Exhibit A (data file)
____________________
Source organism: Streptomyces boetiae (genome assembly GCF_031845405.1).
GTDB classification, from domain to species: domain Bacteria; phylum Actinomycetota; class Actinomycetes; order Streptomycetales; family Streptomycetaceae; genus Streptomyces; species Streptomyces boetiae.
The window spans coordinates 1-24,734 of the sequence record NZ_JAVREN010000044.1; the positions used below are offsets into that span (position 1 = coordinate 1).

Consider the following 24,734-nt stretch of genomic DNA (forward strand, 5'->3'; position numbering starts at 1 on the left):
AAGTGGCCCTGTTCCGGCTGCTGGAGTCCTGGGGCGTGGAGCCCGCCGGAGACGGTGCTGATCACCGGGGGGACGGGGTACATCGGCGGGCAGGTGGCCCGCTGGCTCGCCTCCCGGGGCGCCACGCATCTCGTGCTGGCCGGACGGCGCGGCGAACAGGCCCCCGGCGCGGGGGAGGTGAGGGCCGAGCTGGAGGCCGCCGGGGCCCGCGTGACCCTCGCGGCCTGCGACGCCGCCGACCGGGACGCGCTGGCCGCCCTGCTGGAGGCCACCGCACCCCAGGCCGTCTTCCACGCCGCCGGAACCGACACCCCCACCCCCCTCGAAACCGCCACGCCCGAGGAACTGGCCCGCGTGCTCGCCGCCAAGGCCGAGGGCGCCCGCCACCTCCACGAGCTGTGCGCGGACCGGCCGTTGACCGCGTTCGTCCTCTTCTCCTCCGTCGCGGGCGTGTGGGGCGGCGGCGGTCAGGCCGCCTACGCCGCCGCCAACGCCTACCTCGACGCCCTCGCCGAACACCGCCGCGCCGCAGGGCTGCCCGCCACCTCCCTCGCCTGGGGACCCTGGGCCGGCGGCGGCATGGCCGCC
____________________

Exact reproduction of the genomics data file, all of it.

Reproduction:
Source organism: Streptomyces boetiae (genome assembly GCF_031845405.1).
GTDB classification, from domain to species: domain Bacteria; phylum Actinomycetota; class Actinomycetes; order Streptomycetales; family Streptomycetaceae; genus Streptomyces; species Streptomyces boetiae.
The window spans coordinates 1-24,734 of the sequence record NZ_JAVREN010000044.1; the positions used below are offsets into that span (position 1 = coordinate 1).

Consider the following 24,734-nt stretch of genomic DNA (forward strand, 5'->3'; position numbering starts at 1 on the left):
AAGTGGCCCTGTTCCGGCTGCTGGAGTCCTGGGGCGTGGAGCCCGCCGGAGACGGTGCTGATCACCGGGGGGACGGGGTACATCGGCGGGCAGGTGGCCCGCTGGCTCGCCTCCCGGGGCGCCACGCATCTCGTGCTGGCCGGACGGCGCGGCGAACAGGCCCCCGGCGCGGGGGAGGTGAGGGCCGAGCTGGAGGCCGCCGGGGCCCGCGTGACCCTCGCGGCCTGCGACGCCGCCGACCGGGACGCGCTGGCCGCCCTGCTGGAGGCCACCGCACCCCAGGCCGTCTTCCACGCCGCCGGAACCGACACCCCCACCCCCCTCGAAACCGCCACGCCCGAGGAACTGGCCCGCGTGCTCGCCGCCAAGGCCGAGGGCGCCCGCCACCTCCACGAGCTGTGCGCGGACCGGCCGTTGACCGCGTTCGTCCTCTTCTCCTCCGTCGCGGGCGTGTGGGGCGGCGGCGGTCAGGCCGCCTACGCCGCCGCCAACGCCTACCTCGACGCCCTCGCCGAACACCGCCGCGCCGCAGGGCTGCCCGCCACCTCCCTCGCCTGGGGACCCTGGGCCGGCGGCGGCATGGCCGCC